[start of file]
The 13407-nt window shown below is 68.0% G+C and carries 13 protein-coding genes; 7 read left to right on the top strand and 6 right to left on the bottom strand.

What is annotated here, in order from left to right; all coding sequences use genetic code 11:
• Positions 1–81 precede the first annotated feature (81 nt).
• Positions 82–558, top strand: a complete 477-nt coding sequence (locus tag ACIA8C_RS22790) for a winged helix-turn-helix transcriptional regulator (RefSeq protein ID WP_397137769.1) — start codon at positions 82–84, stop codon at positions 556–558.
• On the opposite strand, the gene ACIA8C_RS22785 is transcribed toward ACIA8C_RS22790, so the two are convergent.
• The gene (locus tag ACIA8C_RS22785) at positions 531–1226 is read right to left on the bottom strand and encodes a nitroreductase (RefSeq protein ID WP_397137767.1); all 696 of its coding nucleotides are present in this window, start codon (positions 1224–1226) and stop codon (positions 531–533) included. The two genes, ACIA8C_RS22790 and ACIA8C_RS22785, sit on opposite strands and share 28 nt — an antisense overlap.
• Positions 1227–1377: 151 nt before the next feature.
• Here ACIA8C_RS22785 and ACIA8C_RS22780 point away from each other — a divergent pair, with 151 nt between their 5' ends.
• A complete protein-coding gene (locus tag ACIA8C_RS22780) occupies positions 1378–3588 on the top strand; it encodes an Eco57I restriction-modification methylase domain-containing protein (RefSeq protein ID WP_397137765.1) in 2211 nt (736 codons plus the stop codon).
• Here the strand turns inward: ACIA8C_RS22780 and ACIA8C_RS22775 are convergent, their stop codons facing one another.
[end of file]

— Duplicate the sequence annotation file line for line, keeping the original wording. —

The 13407-nt window shown below is 68.0% G+C and carries 13 protein-coding genes; 7 read left to right on the top strand and 6 right to left on the bottom strand.

What is annotated here, in order from left to right; all coding sequences use genetic code 11:
• Positions 1–81 precede the first annotated feature (81 nt).
• Positions 82–558, top strand: a complete 477-nt coding sequence (locus tag ACIA8C_RS22790) for a winged helix-turn-helix transcriptional regulator (RefSeq protein ID WP_397137769.1) — start codon at positions 82–84, stop codon at positions 556–558.
• On the opposite strand, the gene ACIA8C_RS22785 is transcribed toward ACIA8C_RS22790, so the two are convergent.
• The gene (locus tag ACIA8C_RS22785) at positions 531–1226 is read right to left on the bottom strand and encodes a nitroreductase (RefSeq protein ID WP_397137767.1); all 696 of its coding nucleotides are present in this window, start codon (positions 1224–1226) and stop codon (positions 531–533) included. The two genes, ACIA8C_RS22790 and ACIA8C_RS22785, sit on opposite strands and share 28 nt — an antisense overlap.
• Positions 1227–1377: 151 nt before the next feature.
• Here ACIA8C_RS22785 and ACIA8C_RS22780 point away from each other — a divergent pair, with 151 nt between their 5' ends.
• A complete protein-coding gene (locus tag ACIA8C_RS22780) occupies positions 1378–3588 on the top strand; it encodes an Eco57I restriction-modification methylase domain-containing protein (RefSeq protein ID WP_397137765.1) in 2211 nt (736 codons plus the stop codon).
• Here the strand turns inward: ACIA8C_RS22780 and ACIA8C_RS22775 are convergent, their stop codons facing one another.